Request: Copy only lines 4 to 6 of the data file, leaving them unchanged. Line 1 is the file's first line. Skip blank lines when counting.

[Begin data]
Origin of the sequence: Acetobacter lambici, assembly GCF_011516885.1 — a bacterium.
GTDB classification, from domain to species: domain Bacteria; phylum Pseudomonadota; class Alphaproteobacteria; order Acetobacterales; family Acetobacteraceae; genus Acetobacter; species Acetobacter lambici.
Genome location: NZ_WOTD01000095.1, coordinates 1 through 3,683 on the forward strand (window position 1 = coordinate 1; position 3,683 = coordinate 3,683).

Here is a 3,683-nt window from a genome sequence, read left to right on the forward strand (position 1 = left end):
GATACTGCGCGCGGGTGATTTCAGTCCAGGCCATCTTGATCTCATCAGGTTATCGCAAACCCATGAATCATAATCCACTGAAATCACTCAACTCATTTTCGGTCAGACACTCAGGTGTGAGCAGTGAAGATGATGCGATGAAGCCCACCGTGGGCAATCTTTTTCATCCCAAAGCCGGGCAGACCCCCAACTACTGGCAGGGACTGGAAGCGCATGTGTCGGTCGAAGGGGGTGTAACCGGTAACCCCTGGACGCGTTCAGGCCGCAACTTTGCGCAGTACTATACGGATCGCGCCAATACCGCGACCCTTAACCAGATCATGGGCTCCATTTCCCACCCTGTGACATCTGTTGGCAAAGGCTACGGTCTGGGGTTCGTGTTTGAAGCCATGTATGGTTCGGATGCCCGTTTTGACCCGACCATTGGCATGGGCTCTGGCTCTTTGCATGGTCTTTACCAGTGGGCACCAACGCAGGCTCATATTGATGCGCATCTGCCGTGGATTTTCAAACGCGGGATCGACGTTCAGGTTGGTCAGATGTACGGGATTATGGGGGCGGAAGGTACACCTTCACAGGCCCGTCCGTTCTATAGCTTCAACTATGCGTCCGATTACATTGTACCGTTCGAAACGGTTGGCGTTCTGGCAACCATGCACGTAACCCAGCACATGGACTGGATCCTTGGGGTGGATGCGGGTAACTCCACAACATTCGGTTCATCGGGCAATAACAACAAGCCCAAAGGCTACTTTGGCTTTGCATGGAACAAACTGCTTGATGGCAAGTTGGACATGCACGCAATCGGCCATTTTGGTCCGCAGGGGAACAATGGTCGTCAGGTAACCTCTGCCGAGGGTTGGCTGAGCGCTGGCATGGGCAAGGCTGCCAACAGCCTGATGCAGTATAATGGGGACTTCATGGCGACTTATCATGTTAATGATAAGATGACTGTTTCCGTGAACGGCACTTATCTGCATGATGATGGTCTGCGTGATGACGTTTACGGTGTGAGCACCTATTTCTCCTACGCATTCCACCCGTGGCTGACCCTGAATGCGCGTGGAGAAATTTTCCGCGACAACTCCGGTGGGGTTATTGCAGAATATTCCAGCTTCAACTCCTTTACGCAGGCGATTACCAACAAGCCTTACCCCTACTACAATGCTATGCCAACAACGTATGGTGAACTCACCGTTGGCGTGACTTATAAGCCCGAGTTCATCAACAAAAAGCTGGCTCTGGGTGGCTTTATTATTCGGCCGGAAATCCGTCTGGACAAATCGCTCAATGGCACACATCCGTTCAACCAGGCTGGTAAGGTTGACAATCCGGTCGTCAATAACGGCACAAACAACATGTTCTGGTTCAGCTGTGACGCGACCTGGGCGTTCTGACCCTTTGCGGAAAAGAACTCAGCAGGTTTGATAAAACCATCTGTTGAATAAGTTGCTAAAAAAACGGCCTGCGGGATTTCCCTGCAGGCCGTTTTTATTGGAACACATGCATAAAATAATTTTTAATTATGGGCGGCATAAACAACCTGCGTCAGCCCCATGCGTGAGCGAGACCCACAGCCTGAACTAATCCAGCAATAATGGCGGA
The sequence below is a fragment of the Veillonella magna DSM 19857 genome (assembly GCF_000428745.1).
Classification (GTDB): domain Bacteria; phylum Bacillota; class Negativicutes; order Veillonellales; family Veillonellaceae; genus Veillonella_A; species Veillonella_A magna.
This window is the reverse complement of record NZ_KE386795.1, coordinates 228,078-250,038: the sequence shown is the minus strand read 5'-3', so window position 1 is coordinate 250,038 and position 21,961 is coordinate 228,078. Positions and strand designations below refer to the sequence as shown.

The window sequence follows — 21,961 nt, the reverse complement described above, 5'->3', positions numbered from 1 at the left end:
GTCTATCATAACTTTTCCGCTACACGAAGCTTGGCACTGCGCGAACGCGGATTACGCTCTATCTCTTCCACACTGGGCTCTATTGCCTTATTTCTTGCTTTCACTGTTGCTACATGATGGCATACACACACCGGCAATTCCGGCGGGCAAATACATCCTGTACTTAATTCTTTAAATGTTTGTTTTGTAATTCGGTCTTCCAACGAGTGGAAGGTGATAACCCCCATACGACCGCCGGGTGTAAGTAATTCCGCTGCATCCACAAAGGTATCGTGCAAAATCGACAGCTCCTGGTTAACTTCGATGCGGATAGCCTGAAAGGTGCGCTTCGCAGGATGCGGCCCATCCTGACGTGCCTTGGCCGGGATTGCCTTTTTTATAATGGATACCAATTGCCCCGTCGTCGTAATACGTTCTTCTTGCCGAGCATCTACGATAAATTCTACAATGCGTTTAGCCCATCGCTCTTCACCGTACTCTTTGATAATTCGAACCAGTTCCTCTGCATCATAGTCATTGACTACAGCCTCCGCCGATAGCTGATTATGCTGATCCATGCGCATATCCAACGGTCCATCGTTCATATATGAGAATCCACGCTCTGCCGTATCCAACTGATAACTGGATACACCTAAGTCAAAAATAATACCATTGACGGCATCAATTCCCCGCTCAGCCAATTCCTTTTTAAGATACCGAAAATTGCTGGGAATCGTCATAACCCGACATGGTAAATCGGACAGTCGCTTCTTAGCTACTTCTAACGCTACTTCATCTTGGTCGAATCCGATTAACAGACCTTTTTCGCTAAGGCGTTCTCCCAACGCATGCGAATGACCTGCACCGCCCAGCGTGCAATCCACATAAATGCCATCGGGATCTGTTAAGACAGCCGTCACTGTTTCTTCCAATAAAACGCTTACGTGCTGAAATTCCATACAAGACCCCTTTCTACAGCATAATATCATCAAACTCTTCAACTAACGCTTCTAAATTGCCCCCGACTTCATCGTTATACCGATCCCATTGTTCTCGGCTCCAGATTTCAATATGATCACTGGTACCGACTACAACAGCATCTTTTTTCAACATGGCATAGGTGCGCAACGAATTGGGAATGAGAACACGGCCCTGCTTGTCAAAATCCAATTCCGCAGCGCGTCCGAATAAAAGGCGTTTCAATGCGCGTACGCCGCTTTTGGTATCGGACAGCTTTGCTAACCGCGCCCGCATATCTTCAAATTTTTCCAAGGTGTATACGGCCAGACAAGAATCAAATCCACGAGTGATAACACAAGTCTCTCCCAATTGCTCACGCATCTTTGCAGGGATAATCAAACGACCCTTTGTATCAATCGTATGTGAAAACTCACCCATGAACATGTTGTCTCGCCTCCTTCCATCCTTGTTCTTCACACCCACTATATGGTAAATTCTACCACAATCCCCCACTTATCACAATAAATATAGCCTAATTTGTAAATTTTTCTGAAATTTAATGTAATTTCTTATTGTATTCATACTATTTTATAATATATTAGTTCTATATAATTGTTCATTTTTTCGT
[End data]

Here is a 3,683-nt window from a genome sequence, read left to right on the forward strand (position 1 = left end):
GATACTGCGCGCGGGTGATTTCAGTCCAGGCCATCTTGATCTCATCAGGTTATCGCAAACCCATGAATCATAATCCACTGAAATCACTCAACTCATTTTCGGTCAGACACTCAGGTGTGAGCAGTGAAGATGATGCGATGAAGCCCACCGTGGGCAATCTTTTTCATCCCAAAGCCGGGCAGACCCCCAACTACTGGCAGGGACTGGAAGCGCATGTGTCGGTCGAAGGGGGTGTAACCGGTAACCCCTGGACGCGTTCAGGCCGCAACTTTGCGCAGTACTATACGGATCGCGCCAATACCGCGACCCTTAACCAGATCATGGGCTCCATTTCCCACCCTGTGACATCTGTTGGCAAAGGCTACGGTCTGGGGTTCGTGTTTGAAGCCATGTATGGTTCGGATGCCCGTTTTGACCCGACCATTGGCATGGGCTCTGGCTCTTTGCATGGTCTTTACCAGTGGGCACCAACGCAGGCTCATATTGATGCGCATCTGCCGTGGATTTTCAAACGCGGGATCGACGTTCAGGTTGGTCAGATGTACGGGATTATGGGGGCGGAAGGTACACCTTCACAGGCCCGTCCGTTCTATAGCTTCAACTATGCGTCCGATTACATTGTACCGTTCGAAACGGTTGGCGTTCTGGCAACCATGCACGTAACCCAGCACATGGACTGGATCCTTGGGGTGGATGCGGGTAACTCCACAACATTCGGTTCATCGGGCAATAACAACAAGCCCAAAGGCTACTTTGGCTTTGCATGGAACAAACTGCTTGATGGCAAGTTGGACATGCACGCAATCGGCCATTTTGGTCCGCAGGGGAACAATGGTCGTCAGGTAACCTCTGCCGAGGGTTGGCTGAGCGCTGGCATGGGCAAGGCTGCCAACAGCCTGATGCAGTATAATGGGGACTTCATGGCGACTTATCATGTTAATGATAAGATGACTGTTTCCGTGAACGGCACTTATCTGCATGATGATGGTCTGCGTGATGACGTTTACGGTGTGAGCACCTATTTCTCCTACGCATTCCACCCGTGGCTGACCCTGAATGCGCGTGGAGAAATTTTCCGCGACAACTCCGGTGGGGTTATTGCAGAATATTCCAGCTTCAACTCCTTTACGCAGGCGATTACCAACAAGCCTTACCCCTACTACAATGCTATGCCAACAACGTATGGTGAACTCACCGTTGGCGTGACTTATAAGCCCGAGTTCATCAACAAAAAGCTGGCTCTGGGTGGCTTTATTATTCGGCCGGAAATCCGTCTGGACAAATCGCTCAATGGCACACATCCGTTCAACCAGGCTGGTAAGGTTGACAATCCGGTCGTCAATAACGGCACAAACAACATGTTCTGGTTCAGCTGTGACGCGACCTGGGCGTTCTGACCCTTTGCGGAAAAGAACTCAGCAGGTTTGATAAAACCATCTGTTGAATAAGTTGCTAAAAAAACGGCCTGCGGGATTTCCCTGCAGGCCGTTTTTATTGGAACACATGCATAAAATAATTTTTAATTATGGGCGGCATAAACAACCTGCGTCAGCCCCATGCGTGAGCGAGACCCACAGCCTGAACTAATCCAGCAATAATGGCGGA
The sequence below is a fragment of the Veillonella magna DSM 19857 genome (assembly GCF_000428745.1).